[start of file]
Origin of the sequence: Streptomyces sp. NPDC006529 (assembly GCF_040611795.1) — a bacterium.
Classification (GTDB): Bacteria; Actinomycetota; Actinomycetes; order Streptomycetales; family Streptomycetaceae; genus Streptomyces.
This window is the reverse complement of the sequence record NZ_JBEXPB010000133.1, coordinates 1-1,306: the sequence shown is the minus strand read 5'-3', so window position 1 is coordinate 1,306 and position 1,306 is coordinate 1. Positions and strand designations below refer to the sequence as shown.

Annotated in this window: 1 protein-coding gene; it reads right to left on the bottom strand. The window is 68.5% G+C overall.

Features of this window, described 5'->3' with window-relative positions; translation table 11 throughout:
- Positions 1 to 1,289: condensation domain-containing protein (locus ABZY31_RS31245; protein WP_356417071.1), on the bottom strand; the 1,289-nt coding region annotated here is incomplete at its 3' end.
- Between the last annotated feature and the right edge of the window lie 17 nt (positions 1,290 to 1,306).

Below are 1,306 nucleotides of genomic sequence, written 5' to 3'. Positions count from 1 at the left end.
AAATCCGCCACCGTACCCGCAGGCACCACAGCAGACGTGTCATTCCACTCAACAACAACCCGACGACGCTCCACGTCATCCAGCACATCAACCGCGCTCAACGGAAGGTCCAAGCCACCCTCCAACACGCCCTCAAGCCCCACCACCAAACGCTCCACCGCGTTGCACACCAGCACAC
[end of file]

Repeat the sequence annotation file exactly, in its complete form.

Origin of the sequence: Streptomyces sp. NPDC006529 (assembly GCF_040611795.1) — a bacterium.
Classification (GTDB): Bacteria; Actinomycetota; Actinomycetes; order Streptomycetales; family Streptomycetaceae; genus Streptomyces.
This window is the reverse complement of the sequence record NZ_JBEXPB010000133.1, coordinates 1-1,306: the sequence shown is the minus strand read 5'-3', so window position 1 is coordinate 1,306 and position 1,306 is coordinate 1. Positions and strand designations below refer to the sequence as shown.

Annotated in this window: 1 protein-coding gene; it reads right to left on the bottom strand. The window is 68.5% G+C overall.

Features of this window, described 5'->3' with window-relative positions; translation table 11 throughout:
- Positions 1 to 1,289: condensation domain-containing protein (locus ABZY31_RS31245; protein WP_356417071.1), on the bottom strand; the 1,289-nt coding region annotated here is incomplete at its 3' end.
- Between the last annotated feature and the right edge of the window lie 17 nt (positions 1,290 to 1,306).

Below are 1,306 nucleotides of genomic sequence, written 5' to 3'. Positions count from 1 at the left end.
AAATCCGCCACCGTACCCGCAGGCACCACAGCAGACGTGTCATTCCACTCAACAACAACCCGACGACGCTCCACGTCATCCAGCACATCAACCGCGCTCAACGGAAGGTCCAAGCCACCCTCCAACACGCCCTCAAGCCCCACCACCAAACGCTCCACCGCGTTGCACACCAGCACAC